Lead paint can be harmful to the human body, particularly if it is ingested or if its dust is inhaled over an extended period of time. Luckily, there are steps that can be taken to prevent lead paint poisoning. Knowing whether an individual or her family is at risk is an important first step. If lead paint is discovered, poisoning can be prevented by lowering exposure to lead-based paint through careful reconstruction, replacement, or clean-up efforts. Young children should be watched carefully to ensure they are not ingesting lead-based paint chips or playing in the dust from the paint as well.
Not everyone is at risk for lead paint poisoning. Most homes or buildings constructed prior to the 1940s have lead paint, unless measures have already been taken to remedy the situation. In fact, some experts claim that lead paint can be found in homes and building dating as recently as 1978. If a person lives, works, or sends her child to a home, school, or daycare center built prior to those dates, the child may be at risk; if there is suspicion lead paint was used in the construction of the home, the child should be tested for lead paint poisoning.
Once lead paint is discovered, there are more direct steps that can be taken to prevent lead paint poisoning. For example, if a windowsill, door, cabinet, or other household item is painted with lead-based paint, the best way to prevent poisoning is to carefully remove the item from the home. This must be done in such a way that dust from the paint is not spread, as it is equally harmful if inhaled.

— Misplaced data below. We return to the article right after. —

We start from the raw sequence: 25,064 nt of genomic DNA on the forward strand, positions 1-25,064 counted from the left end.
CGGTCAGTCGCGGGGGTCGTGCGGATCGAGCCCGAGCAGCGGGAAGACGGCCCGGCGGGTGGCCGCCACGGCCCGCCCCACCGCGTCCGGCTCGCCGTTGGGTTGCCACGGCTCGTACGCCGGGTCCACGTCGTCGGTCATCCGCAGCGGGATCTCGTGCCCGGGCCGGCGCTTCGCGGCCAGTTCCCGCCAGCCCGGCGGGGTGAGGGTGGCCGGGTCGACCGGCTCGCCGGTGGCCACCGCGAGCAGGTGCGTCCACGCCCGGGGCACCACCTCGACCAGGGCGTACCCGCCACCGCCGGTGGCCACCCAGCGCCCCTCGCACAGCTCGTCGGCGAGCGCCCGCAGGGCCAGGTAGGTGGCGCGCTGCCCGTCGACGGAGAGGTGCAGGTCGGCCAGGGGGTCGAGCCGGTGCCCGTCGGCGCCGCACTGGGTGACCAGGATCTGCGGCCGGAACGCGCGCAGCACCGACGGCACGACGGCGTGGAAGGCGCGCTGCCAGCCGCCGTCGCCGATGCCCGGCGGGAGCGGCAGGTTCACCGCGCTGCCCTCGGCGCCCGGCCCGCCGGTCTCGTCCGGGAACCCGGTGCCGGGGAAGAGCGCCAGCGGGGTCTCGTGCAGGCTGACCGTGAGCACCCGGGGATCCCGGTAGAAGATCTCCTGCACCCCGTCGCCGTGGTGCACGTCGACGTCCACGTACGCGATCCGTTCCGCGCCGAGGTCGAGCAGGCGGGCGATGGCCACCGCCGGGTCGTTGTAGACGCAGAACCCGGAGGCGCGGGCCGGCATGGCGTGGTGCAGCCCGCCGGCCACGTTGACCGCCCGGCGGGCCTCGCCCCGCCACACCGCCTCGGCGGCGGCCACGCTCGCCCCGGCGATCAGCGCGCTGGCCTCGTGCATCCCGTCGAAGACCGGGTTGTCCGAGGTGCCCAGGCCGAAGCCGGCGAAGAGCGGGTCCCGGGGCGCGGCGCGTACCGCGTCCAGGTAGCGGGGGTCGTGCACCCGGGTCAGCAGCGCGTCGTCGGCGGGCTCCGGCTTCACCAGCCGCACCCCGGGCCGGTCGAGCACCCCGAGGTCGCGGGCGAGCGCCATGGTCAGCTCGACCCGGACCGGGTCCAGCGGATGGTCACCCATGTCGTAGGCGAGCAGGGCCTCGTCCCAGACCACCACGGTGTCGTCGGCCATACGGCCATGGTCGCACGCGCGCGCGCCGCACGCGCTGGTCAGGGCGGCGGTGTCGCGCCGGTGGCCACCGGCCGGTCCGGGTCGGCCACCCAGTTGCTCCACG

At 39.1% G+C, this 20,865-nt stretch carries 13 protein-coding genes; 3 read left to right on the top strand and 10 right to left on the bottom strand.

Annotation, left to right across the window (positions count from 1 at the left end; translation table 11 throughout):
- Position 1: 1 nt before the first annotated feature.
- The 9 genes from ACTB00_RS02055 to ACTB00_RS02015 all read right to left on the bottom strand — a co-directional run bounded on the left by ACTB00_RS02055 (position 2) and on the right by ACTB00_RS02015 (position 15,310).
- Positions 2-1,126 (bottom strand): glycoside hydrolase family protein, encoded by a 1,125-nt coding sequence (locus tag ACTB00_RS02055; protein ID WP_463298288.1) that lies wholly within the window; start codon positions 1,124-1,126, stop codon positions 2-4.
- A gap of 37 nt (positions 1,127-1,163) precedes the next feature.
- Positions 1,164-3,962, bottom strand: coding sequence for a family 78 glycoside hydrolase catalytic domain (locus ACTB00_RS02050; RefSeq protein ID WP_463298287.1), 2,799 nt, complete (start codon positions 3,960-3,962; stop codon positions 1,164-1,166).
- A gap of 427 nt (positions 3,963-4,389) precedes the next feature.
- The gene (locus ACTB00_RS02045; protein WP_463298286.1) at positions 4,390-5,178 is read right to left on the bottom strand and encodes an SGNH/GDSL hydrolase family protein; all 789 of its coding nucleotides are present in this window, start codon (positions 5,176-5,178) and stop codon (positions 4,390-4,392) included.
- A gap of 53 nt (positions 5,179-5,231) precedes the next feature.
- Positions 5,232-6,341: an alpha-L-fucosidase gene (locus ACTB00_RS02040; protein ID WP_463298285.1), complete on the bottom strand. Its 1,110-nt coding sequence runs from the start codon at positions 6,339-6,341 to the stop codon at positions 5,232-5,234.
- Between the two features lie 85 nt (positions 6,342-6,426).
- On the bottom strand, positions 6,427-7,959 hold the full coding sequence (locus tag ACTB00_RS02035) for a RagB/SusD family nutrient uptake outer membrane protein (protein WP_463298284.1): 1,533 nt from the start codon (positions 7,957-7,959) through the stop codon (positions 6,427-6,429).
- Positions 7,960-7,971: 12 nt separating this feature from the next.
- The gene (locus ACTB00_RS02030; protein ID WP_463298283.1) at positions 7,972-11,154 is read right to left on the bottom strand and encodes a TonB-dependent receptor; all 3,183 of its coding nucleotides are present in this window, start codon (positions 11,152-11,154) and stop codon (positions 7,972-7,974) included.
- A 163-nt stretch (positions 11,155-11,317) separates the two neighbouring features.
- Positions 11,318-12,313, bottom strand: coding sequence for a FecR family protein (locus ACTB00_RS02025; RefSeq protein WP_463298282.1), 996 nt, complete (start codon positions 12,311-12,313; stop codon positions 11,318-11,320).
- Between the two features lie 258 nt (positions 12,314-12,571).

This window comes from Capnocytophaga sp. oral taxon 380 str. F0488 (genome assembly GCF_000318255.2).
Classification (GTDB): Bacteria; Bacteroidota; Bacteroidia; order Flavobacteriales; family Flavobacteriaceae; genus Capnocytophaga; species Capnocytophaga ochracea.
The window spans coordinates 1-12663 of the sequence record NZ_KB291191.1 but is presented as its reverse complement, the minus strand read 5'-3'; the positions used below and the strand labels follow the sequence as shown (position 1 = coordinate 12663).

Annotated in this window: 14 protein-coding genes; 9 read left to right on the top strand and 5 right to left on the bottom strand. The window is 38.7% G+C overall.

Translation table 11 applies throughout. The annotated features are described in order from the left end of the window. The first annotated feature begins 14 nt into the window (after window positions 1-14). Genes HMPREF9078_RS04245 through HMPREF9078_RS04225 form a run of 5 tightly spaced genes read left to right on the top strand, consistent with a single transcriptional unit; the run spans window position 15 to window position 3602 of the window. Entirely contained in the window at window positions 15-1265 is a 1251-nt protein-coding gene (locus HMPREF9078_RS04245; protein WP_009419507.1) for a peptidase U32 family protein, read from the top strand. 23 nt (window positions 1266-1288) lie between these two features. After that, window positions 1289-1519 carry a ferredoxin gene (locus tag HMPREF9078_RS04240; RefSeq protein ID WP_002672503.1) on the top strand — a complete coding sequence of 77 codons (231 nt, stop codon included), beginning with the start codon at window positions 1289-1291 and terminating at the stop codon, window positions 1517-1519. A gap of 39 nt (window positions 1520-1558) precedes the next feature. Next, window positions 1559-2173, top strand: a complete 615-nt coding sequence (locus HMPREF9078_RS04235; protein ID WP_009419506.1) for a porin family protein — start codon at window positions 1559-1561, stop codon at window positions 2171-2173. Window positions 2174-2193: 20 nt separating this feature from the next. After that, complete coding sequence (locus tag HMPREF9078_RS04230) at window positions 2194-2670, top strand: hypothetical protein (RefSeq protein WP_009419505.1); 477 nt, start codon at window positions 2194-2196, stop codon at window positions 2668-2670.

If an item cannot be safely removed, such as with walls or flooring, then it may be covered. Experts believe that simply painting over the lead-based paint will not fully prevent lead paint poisoning, however. The items should be covered with a special sealant or covered with another layer of non-breathable plastic or other protective covering. If such methods of covering are not practical, then professionals can be called to remove the paint. These professionals will use a liquid solution, such as a paint remover, to take the paint off of the item safely.
Another way to prevent lead paint poisoning is by mopping floors or wiping up dust-covered windowsills. It is often recommended to use a wet cleaning product that contains high levels of phosphorus. Doing so will prevent the dust from being stirred up and inhaled.
Watching children carefully is another way to prevent lead paint poisoning. Children are often drawn to the sweet taste of lead-based paints and may try to eat peeling paint chips from walls or other painted items. A child’s hands and toys should be washed frequently to prevent the transfer of paint dust to their mouths. In addition, eating utensils, food, and drinks should be kept away from areas that generate lead dust. For example, windowsills are often covered in dust that is stirred up each time a person opens or closes a window.